Maine wants to make milk more expensive
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A hattip to Charlie Arlinghaus, who pointed out an article in the Portland Press Herald on of the most short-sighted examples of bureaucratic meddling, this time in Maine. It seems that Shaw’s wanted to entice repeat customers with free milk, but the nanny-state busy bodies in Augusta decided that Maine consumers aren’t paying enough.
The state has asked Shaw’s Supermarkets to end a new milk giveaway promotion, saying it violates Maine law.
Shaw’s, which initially had permission to run the program, immediately complied.
“On Monday, I asked them to discontinue it,” said Tim Drake, executive director of the Maine Milk Commission. “It’s against the milk commission’s rules and statutes.”
The industry’s supporters say Mainers should understand what’s behind the action.
On one hand, such supermarket promotions encourage people to drink more milk. But when milk is sold below the cost of production, it eventually drives more dairies out of business.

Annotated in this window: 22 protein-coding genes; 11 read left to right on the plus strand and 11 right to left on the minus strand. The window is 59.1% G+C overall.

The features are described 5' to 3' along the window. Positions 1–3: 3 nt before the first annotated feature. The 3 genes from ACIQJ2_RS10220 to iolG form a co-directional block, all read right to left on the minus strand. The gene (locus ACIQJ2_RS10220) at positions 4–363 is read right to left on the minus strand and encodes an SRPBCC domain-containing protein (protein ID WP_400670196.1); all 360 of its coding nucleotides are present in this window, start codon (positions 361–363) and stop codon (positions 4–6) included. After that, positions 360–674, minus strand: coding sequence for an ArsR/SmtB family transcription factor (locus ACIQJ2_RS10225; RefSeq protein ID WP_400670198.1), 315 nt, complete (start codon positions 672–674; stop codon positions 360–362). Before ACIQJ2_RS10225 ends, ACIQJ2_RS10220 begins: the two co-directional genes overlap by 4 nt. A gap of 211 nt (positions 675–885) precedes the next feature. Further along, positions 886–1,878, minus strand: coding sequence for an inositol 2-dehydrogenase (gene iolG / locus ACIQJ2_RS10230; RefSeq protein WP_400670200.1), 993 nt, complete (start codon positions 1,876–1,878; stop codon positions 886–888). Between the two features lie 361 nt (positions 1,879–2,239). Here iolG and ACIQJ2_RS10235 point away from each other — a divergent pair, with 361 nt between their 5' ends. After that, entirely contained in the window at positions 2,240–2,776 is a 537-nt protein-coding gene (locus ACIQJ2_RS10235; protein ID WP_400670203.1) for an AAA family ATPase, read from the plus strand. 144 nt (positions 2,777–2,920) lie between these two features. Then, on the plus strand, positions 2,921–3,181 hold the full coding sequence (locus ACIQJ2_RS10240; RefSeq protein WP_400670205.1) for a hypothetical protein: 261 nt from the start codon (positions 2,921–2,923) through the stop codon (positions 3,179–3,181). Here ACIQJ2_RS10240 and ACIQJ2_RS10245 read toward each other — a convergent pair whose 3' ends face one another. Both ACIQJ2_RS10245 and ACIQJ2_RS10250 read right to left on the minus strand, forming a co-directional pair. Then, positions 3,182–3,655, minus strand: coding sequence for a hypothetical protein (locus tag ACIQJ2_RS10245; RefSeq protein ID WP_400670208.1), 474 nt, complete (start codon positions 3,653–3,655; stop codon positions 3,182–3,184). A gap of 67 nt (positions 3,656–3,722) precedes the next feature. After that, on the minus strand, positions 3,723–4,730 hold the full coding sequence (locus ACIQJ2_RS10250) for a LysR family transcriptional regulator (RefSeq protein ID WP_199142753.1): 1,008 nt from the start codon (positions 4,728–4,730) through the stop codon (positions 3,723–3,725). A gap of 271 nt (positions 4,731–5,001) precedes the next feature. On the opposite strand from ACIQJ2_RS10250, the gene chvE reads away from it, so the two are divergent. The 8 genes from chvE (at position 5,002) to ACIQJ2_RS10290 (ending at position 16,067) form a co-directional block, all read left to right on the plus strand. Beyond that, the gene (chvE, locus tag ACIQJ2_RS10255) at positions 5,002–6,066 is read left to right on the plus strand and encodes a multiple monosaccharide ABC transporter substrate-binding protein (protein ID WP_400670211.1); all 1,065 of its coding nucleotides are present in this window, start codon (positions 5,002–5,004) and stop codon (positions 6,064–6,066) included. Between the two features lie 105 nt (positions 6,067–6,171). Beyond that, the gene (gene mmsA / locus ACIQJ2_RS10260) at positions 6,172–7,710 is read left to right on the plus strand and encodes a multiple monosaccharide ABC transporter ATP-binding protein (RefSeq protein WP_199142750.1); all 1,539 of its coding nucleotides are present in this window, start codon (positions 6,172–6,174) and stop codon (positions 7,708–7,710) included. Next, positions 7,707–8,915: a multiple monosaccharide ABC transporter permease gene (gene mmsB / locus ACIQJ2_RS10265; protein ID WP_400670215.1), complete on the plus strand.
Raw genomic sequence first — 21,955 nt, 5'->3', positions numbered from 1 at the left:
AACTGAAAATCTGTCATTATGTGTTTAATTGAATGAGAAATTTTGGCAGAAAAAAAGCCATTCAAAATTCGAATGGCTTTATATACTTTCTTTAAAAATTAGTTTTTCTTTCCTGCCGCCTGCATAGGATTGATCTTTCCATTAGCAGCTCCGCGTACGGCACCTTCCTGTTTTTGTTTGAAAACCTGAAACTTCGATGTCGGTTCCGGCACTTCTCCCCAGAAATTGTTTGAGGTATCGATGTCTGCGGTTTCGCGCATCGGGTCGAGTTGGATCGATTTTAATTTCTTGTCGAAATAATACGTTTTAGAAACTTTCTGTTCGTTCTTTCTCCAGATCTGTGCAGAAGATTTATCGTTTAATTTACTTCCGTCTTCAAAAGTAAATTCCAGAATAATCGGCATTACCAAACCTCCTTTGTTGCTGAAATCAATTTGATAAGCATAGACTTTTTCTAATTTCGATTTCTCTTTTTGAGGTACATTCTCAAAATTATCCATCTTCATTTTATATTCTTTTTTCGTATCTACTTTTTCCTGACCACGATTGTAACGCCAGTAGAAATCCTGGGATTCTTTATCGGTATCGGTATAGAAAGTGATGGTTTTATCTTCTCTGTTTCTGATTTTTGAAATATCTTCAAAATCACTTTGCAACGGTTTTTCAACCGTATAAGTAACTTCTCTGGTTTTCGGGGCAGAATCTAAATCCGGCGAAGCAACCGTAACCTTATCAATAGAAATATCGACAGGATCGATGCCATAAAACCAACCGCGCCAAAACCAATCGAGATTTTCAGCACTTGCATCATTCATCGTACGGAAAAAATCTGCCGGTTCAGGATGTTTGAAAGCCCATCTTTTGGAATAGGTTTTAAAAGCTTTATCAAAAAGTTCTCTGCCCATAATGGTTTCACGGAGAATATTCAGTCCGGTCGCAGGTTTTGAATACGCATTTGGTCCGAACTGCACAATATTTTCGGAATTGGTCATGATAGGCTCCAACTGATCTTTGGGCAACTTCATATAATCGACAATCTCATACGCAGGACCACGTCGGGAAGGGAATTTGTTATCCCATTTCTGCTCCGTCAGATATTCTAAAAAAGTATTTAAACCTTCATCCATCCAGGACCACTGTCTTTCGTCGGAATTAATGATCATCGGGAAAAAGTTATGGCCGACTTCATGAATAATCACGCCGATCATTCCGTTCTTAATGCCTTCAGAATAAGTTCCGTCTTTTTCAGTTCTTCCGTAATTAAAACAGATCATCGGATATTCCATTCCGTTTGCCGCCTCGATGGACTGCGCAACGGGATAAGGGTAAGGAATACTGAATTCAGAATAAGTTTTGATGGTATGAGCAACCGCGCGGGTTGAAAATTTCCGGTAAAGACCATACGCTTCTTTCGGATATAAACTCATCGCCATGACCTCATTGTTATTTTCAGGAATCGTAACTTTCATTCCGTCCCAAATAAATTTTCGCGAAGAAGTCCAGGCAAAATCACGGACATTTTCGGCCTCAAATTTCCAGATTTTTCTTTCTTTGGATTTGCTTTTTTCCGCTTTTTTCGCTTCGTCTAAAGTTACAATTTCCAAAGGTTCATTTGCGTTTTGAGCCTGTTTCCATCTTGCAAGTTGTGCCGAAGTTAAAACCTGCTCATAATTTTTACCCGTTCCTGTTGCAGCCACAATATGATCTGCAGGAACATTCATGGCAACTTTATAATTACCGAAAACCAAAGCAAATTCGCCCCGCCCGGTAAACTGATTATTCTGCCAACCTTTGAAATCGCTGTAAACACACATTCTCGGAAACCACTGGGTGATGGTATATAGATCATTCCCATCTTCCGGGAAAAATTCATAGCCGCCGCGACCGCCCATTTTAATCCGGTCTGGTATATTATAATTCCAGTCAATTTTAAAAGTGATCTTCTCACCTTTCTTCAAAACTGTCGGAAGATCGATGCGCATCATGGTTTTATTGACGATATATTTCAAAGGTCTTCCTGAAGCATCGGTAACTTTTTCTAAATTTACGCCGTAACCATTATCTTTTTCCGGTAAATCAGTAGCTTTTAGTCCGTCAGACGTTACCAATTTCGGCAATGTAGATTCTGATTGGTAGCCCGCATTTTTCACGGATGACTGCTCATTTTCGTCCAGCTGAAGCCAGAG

The issue isn’t whether dairy farms operate or go out of business. It’s which dairy farms operate or go out of business. And because the nostalgic image of New England dairy farmers tugs out our heartstrings, politicians go out of their way to protect high cost farms. Their competitors can roll out fresh, healthy milk at lower prices, but out of state farmers don’t get to vote in Maine. And Maine voters will barely notice the slightly higher prices. So we get ill-conceived protectionist schemes to shelter a small, but politically powerful, lobby from the consequences of improved productivity. And that leads to one of the most regressive taxes possible.
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